In 2018, a Pennsylvania man pleaded guilty to murder, robbery, abuse of a corpse and several other crimes after a multiday killing spree that left four young men dead. He was sentenced to four consecutive terms of life imprisonment and a concurrent term of five years’ probation.
After the estates of the four victims sued the man, Cosmo DiNardo, his mother filed a lawsuit alleging her son wasn’t responsible for his actions. She claimed instead that DiNardo’s psychiatrist and other health professionals were negligent in treating his mental illness. The lawsuit alleges that it was their negligence that resulted in his murdering the four men. The lawsuit, among other things, asks that his psychiatrist and the other health professionals compensate him for the pain and emotional distress of being incarcerated and knowing he murdered people, along with the cost of defending himself.
The Supreme Court of Pennsylvania Eastern District is now considering whether the “no felony conviction recovery” rule stops the court system from awarding civil damages in a case where someone like DiNardo claims he wouldn’t “benefit” or “profit” from his own criminal acts, but instead would be “compensated” for alleged medical malpractice relating to crimes to which he pleaded guilty.
Physicians say the rule absolutely prevents that kind of payment.
In an amicus brief, the Litigation Center of the American Medical Association and State Medical Societies, the Pennsylvania Medical Society (PAMED), Philadelphia County Medical Society (PCMS) and others tell the state’s highest court it should uphold an appellate court decision that the “no felony conviction recovery” rule applies. Physicians agree with the court’s logic that calling recovering damages “compensation” rather than “profit” is purely a sematic argument.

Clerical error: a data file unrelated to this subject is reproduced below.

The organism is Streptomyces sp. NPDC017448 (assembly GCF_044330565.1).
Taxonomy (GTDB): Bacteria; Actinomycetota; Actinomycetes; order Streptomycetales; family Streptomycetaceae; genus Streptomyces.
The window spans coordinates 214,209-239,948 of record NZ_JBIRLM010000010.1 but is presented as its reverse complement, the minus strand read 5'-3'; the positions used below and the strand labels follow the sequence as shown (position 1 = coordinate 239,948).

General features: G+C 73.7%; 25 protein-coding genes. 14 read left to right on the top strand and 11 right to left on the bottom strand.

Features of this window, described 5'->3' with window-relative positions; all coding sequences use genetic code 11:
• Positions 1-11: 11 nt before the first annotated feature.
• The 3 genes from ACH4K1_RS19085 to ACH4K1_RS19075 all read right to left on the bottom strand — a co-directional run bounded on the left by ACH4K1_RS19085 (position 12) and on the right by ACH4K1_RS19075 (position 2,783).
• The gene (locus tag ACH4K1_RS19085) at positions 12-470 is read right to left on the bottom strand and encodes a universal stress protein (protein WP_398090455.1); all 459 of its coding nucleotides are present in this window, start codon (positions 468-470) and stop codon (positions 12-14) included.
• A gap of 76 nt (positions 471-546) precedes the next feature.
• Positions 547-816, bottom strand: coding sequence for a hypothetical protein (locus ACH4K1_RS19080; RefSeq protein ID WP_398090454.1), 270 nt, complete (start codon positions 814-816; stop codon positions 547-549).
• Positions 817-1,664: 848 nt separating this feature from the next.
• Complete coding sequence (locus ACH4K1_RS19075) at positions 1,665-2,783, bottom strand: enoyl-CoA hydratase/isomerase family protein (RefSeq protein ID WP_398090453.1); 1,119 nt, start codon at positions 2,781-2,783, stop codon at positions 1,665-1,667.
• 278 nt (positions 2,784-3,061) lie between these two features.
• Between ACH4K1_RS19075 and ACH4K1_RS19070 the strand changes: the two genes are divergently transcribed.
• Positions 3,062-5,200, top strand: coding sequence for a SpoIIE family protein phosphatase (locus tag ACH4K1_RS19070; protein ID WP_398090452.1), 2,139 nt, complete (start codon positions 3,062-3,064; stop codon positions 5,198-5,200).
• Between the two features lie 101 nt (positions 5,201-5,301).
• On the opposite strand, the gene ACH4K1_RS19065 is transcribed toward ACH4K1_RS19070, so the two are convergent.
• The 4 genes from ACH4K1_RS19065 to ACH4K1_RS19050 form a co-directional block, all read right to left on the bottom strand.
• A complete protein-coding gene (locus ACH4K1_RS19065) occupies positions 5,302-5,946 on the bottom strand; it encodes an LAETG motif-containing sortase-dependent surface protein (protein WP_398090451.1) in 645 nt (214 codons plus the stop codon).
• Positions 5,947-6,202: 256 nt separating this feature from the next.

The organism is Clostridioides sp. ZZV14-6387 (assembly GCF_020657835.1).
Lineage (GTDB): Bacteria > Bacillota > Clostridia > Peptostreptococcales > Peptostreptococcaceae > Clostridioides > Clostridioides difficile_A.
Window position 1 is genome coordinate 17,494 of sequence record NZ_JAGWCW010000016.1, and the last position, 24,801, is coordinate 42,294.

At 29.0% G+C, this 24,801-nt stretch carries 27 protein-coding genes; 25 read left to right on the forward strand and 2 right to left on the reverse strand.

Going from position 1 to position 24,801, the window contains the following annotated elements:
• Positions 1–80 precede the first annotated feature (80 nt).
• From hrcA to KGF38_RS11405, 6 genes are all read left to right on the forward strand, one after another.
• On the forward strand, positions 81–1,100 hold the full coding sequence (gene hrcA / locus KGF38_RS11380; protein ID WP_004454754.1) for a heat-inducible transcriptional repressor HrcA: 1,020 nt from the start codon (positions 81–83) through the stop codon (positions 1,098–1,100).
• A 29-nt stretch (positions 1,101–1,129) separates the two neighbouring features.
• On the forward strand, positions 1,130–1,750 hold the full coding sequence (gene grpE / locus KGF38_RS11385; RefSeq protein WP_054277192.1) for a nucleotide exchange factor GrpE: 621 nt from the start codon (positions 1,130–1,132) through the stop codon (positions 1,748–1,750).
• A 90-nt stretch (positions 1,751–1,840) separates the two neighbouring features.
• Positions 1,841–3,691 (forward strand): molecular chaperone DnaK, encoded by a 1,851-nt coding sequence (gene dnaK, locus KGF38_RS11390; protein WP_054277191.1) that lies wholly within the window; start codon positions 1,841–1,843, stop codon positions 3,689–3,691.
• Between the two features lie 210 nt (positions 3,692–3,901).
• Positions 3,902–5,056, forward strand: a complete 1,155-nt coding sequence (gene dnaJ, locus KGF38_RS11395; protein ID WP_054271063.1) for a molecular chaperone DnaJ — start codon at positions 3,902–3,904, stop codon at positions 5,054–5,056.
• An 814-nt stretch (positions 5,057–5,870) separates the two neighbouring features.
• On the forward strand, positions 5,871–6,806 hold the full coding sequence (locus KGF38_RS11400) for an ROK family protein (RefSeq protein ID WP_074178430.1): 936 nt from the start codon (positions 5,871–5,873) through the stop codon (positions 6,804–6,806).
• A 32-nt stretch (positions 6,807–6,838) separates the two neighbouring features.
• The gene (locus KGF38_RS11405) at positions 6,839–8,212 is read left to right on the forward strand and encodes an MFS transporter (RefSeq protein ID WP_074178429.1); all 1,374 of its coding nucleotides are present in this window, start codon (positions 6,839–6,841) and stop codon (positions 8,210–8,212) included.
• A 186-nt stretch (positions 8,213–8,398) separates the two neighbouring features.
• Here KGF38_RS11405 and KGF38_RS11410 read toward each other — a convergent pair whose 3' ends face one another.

Making physicians and other health professionals “the guarantors of the financial costs of crimes committed by their patients would lead to a drastic expansion of ‘defensive medicine’ practices that would exacerbate the longstanding problems of maintaining cost-containment and averting over-treatment,” physicians tell Pennsylvania’s highest court in the case, DiNardo v. Kohler.
Physicians and health care organizations “would be forced to spend significant resources litigating against meritless or patently frivolous claims,” the AMA Litigation Center, PAMED and PCMS brief tells the court, noting that public and penal institutions provide a large percentage of mental health care in the United States.
That, in turn, would “significantly impact” how health care is delivered to patients.
If physicians are worried that they could be sued if a patient commits a crime, they will begin to overtreat patients in an effort to not be held liable for not doing enough.
Psychiatrists and other mental health professionals would err on the side of caution, institutionalizing more patients and prescribing more medication to try to “avoid the unfortunately substantial possibility that some of their of patients will commit serious crimes for which providers may face crushing financial liabilities,” the brief tells the court.
Ultimately, the brief warns, psychiatrists and other mental health professionals are likely to be driven away from providing care to patients with serious mental illness—the patients who need mental health care the most.
Physicians say allowing an exception to the “no felony conviction recovery” rule would run contrary to the commonwealth’s laws on medical negligence actions, which aim to ensure only valid claims go to court.
And, the brief says, allowing claims like these “would shock any reasonable person’s sense of justice,” and prompts the court to imagine the newspaper headline: “Serial killer takes four lives; makes millions for his trouble.”